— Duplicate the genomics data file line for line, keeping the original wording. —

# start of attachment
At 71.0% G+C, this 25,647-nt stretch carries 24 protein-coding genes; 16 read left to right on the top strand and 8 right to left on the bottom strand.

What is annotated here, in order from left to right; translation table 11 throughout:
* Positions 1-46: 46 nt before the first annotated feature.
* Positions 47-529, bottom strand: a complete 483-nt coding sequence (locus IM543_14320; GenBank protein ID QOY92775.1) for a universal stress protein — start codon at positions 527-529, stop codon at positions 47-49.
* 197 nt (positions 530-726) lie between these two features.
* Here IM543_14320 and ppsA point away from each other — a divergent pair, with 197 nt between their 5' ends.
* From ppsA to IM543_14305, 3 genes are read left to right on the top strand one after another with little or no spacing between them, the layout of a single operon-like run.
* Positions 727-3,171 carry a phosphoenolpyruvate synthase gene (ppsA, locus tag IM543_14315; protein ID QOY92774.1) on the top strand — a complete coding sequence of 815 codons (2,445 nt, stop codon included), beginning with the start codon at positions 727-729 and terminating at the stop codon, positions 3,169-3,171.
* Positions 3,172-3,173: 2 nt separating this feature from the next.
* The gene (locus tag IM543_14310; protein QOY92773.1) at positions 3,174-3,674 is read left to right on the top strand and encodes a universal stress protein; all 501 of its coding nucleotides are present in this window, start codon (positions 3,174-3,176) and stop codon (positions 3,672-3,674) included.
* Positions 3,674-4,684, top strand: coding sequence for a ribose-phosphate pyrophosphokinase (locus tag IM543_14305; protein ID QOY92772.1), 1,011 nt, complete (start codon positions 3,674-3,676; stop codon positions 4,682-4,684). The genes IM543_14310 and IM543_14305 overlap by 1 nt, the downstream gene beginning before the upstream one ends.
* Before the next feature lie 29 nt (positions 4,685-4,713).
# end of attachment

At 71.0% G+C, this 25,647-nt stretch carries 24 protein-coding genes; 16 read left to right on the top strand and 8 right to left on the bottom strand.

What is annotated here, in order from left to right; translation table 11 throughout:
* Positions 1-46: 46 nt before the first annotated feature.
* Positions 47-529, bottom strand: a complete 483-nt coding sequence (locus IM543_14320; GenBank protein ID QOY92775.1) for a universal stress protein — start codon at positions 527-529, stop codon at positions 47-49.
* 197 nt (positions 530-726) lie between these two features.
* Here IM543_14320 and ppsA point away from each other — a divergent pair, with 197 nt between their 5' ends.
* From ppsA to IM543_14305, 3 genes are read left to right on the top strand one after another with little or no spacing between them, the layout of a single operon-like run.
* Positions 727-3,171 carry a phosphoenolpyruvate synthase gene (ppsA, locus tag IM543_14315; protein ID QOY92774.1) on the top strand — a complete coding sequence of 815 codons (2,445 nt, stop codon included), beginning with the start codon at positions 727-729 and terminating at the stop codon, positions 3,169-3,171.
* Positions 3,172-3,173: 2 nt separating this feature from the next.
* The gene (locus tag IM543_14310; protein QOY92773.1) at positions 3,174-3,674 is read left to right on the top strand and encodes a universal stress protein; all 501 of its coding nucleotides are present in this window, start codon (positions 3,174-3,176) and stop codon (positions 3,672-3,674) included.
* Positions 3,674-4,684, top strand: coding sequence for a ribose-phosphate pyrophosphokinase (locus tag IM543_14305; protein ID QOY92772.1), 1,011 nt, complete (start codon positions 3,674-3,676; stop codon positions 4,682-4,684). The genes IM543_14310 and IM543_14305 overlap by 1 nt, the downstream gene beginning before the upstream one ends.
* Before the next feature lie 29 nt (positions 4,685-4,713).